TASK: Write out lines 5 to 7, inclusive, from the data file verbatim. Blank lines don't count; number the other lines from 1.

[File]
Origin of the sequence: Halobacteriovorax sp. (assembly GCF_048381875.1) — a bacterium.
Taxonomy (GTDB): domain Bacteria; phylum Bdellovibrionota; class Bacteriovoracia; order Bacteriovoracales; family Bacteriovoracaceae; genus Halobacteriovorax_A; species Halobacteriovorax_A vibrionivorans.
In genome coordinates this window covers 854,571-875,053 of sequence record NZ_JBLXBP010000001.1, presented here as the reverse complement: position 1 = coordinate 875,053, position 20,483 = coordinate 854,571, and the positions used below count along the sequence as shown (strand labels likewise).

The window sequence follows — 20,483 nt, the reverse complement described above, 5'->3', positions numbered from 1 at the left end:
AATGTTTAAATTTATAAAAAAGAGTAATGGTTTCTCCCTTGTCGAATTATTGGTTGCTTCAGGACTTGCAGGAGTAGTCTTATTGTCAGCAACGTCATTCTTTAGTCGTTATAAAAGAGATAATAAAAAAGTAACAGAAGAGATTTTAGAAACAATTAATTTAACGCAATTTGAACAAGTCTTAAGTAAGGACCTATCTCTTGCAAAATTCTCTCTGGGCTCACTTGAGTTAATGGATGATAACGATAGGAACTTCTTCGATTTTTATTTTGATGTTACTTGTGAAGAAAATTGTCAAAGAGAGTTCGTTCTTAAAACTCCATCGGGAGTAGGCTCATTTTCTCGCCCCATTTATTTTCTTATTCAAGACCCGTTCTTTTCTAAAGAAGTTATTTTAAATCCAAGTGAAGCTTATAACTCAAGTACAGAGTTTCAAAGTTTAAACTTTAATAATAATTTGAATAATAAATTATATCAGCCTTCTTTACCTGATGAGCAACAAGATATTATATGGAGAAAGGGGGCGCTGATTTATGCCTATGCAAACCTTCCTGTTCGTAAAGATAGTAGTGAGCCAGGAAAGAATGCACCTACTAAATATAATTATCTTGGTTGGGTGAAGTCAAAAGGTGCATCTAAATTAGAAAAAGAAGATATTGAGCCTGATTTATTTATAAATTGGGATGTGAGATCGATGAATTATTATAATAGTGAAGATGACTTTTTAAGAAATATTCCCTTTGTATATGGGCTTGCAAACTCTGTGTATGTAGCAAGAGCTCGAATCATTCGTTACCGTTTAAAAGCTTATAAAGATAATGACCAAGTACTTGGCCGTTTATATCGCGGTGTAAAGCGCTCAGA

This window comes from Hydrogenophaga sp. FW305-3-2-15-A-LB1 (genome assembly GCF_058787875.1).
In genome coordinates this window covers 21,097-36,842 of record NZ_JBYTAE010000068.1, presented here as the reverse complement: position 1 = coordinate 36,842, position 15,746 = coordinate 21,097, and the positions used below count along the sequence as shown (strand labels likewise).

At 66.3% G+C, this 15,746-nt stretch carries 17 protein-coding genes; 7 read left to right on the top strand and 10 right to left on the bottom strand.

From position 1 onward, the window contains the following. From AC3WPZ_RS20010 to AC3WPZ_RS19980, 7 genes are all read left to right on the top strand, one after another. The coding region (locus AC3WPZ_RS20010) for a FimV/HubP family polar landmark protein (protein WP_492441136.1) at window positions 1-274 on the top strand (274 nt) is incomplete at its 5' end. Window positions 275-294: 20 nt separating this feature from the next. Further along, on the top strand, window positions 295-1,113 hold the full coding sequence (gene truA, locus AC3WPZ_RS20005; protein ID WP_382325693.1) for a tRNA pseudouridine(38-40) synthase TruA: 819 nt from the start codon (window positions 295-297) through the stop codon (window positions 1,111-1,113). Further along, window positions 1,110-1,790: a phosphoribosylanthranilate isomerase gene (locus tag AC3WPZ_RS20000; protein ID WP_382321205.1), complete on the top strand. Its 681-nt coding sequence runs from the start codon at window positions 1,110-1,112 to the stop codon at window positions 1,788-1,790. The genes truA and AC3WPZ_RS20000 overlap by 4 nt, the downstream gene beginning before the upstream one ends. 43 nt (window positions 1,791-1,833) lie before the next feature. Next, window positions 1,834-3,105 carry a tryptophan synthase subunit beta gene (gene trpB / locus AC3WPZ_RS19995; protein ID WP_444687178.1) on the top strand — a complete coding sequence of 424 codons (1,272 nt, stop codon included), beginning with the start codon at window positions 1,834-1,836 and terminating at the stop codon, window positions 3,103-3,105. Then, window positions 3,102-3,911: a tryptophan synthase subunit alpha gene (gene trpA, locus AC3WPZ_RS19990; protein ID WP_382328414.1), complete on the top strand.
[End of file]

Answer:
AATGTTTAAATTTATAAAAAAGAGTAATGGTTTCTCCCTTGTCGAATTATTGGTTGCTTCAGGACTTGCAGGAGTAGTCTTATTGTCAGCAACGTCATTCTTTAGTCGTTATAAAAGAGATAATAAAAAAGTAACAGAAGAGATTTTAGAAACAATTAATTTAACGCAATTTGAACAAGTCTTAAGTAAGGACCTATCTCTTGCAAAATTCTCTCTGGGCTCACTTGAGTTAATGGATGATAACGATAGGAACTTCTTCGATTTTTATTTTGATGTTACTTGTGAAGAAAATTGTCAAAGAGAGTTCGTTCTTAAAACTCCATCGGGAGTAGGCTCATTTTCTCGCCCCATTTATTTTCTTATTCAAGACCCGTTCTTTTCTAAAGAAGTTATTTTAAATCCAAGTGAAGCTTATAACTCAAGTACAGAGTTTCAAAGTTTAAACTTTAATAATAATTTGAATAATAAATTATATCAGCCTTCTTTACCTGATGAGCAACAAGATATTATATGGAGAAAGGGGGCGCTGATTTATGCCTATGCAAACCTTCCTGTTCGTAAAGATAGTAGTGAGCCAGGAAAGAATGCACCTACTAAATATAATTATCTTGGTTGGGTGAAGTCAAAAGGTGCATCTAAATTAGAAAAAGAAGATATTGAGCCTGATTTATTTATAAATTGGGATGTGAGATCGATGAATTATTATAATAGTGAAGATGACTTTTTAAGAAATATTCCCTTTGTATATGGGCTTGCAAACTCTGTGTATGTAGCAAGAGCTCGAATCATTCGTTACCGTTTAAAAGCTTATAAAGATAATGACCAAGTACTTGGCCGTTTATATCGCGGTGTAAAGCGCTCAGA

This window comes from Hydrogenophaga sp. FW305-3-2-15-A-LB1 (genome assembly GCF_058787875.1).
In genome coordinates this window covers 21,097-36,842 of record NZ_JBYTAE010000068.1, presented here as the reverse complement: position 1 = coordinate 36,842, position 15,746 = coordinate 21,097, and the positions used below count along the sequence as shown (strand labels likewise).